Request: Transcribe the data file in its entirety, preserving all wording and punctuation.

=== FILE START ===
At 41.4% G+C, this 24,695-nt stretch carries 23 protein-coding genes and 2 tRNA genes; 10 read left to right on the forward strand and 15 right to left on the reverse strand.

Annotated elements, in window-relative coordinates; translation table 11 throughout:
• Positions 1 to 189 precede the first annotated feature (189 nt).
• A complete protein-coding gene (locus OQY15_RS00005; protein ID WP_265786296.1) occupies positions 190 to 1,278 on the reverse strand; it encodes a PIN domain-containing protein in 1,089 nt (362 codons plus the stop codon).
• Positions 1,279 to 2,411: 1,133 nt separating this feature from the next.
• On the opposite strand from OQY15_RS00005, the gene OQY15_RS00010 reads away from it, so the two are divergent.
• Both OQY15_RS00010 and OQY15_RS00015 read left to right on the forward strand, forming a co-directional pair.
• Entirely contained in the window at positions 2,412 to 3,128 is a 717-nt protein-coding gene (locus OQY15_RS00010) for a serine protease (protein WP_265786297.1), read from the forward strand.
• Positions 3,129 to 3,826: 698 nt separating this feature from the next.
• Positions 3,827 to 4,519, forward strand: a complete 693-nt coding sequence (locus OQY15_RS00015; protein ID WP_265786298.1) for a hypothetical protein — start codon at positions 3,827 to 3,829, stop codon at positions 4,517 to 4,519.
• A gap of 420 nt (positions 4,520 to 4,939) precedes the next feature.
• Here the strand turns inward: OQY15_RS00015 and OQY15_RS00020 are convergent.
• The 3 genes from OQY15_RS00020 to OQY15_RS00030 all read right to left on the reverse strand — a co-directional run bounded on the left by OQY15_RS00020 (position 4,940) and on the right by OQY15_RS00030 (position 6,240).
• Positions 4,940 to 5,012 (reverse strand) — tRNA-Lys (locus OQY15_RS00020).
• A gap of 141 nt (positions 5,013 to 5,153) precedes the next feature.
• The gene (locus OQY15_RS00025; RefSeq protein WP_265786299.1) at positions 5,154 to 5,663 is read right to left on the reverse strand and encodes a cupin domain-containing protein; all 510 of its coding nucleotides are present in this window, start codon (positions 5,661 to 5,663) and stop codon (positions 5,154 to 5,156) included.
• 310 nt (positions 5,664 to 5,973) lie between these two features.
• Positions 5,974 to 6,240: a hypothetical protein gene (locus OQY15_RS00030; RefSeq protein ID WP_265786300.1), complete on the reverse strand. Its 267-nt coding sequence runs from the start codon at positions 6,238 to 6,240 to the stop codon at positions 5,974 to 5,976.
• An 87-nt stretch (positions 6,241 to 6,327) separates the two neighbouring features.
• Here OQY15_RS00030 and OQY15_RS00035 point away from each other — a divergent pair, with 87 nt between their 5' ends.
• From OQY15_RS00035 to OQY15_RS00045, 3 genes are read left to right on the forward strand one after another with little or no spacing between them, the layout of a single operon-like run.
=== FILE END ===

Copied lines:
At 41.4% G+C, this 24,695-nt stretch carries 23 protein-coding genes and 2 tRNA genes; 10 read left to right on the forward strand and 15 right to left on the reverse strand.

Annotated elements, in window-relative coordinates; translation table 11 throughout:
• Positions 1 to 189 precede the first annotated feature (189 nt).
• A complete protein-coding gene (locus OQY15_RS00005; protein ID WP_265786296.1) occupies positions 190 to 1,278 on the reverse strand; it encodes a PIN domain-containing protein in 1,089 nt (362 codons plus the stop codon).
• Positions 1,279 to 2,411: 1,133 nt separating this feature from the next.
• On the opposite strand from OQY15_RS00005, the gene OQY15_RS00010 reads away from it, so the two are divergent.
• Both OQY15_RS00010 and OQY15_RS00015 read left to right on the forward strand, forming a co-directional pair.
• Entirely contained in the window at positions 2,412 to 3,128 is a 717-nt protein-coding gene (locus OQY15_RS00010) for a serine protease (protein WP_265786297.1), read from the forward strand.
• Positions 3,129 to 3,826: 698 nt separating this feature from the next.
• Positions 3,827 to 4,519, forward strand: a complete 693-nt coding sequence (locus OQY15_RS00015; protein ID WP_265786298.1) for a hypothetical protein — start codon at positions 3,827 to 3,829, stop codon at positions 4,517 to 4,519.
• A gap of 420 nt (positions 4,520 to 4,939) precedes the next feature.
• Here the strand turns inward: OQY15_RS00015 and OQY15_RS00020 are convergent.
• The 3 genes from OQY15_RS00020 to OQY15_RS00030 all read right to left on the reverse strand — a co-directional run bounded on the left by OQY15_RS00020 (position 4,940) and on the right by OQY15_RS00030 (position 6,240).
• Positions 4,940 to 5,012 (reverse strand) — tRNA-Lys (locus OQY15_RS00020).
• A gap of 141 nt (positions 5,013 to 5,153) precedes the next feature.
• The gene (locus OQY15_RS00025; RefSeq protein WP_265786299.1) at positions 5,154 to 5,663 is read right to left on the reverse strand and encodes a cupin domain-containing protein; all 510 of its coding nucleotides are present in this window, start codon (positions 5,661 to 5,663) and stop codon (positions 5,154 to 5,156) included.
• 310 nt (positions 5,664 to 5,973) lie between these two features.
• Positions 5,974 to 6,240: a hypothetical protein gene (locus OQY15_RS00030; RefSeq protein ID WP_265786300.1), complete on the reverse strand. Its 267-nt coding sequence runs from the start codon at positions 6,238 to 6,240 to the stop codon at positions 5,974 to 5,976.
• An 87-nt stretch (positions 6,241 to 6,327) separates the two neighbouring features.
• Here OQY15_RS00030 and OQY15_RS00035 point away from each other — a divergent pair, with 87 nt between their 5' ends.
• From OQY15_RS00035 to OQY15_RS00045, 3 genes are read left to right on the forward strand one after another with little or no spacing between them, the layout of a single operon-like run.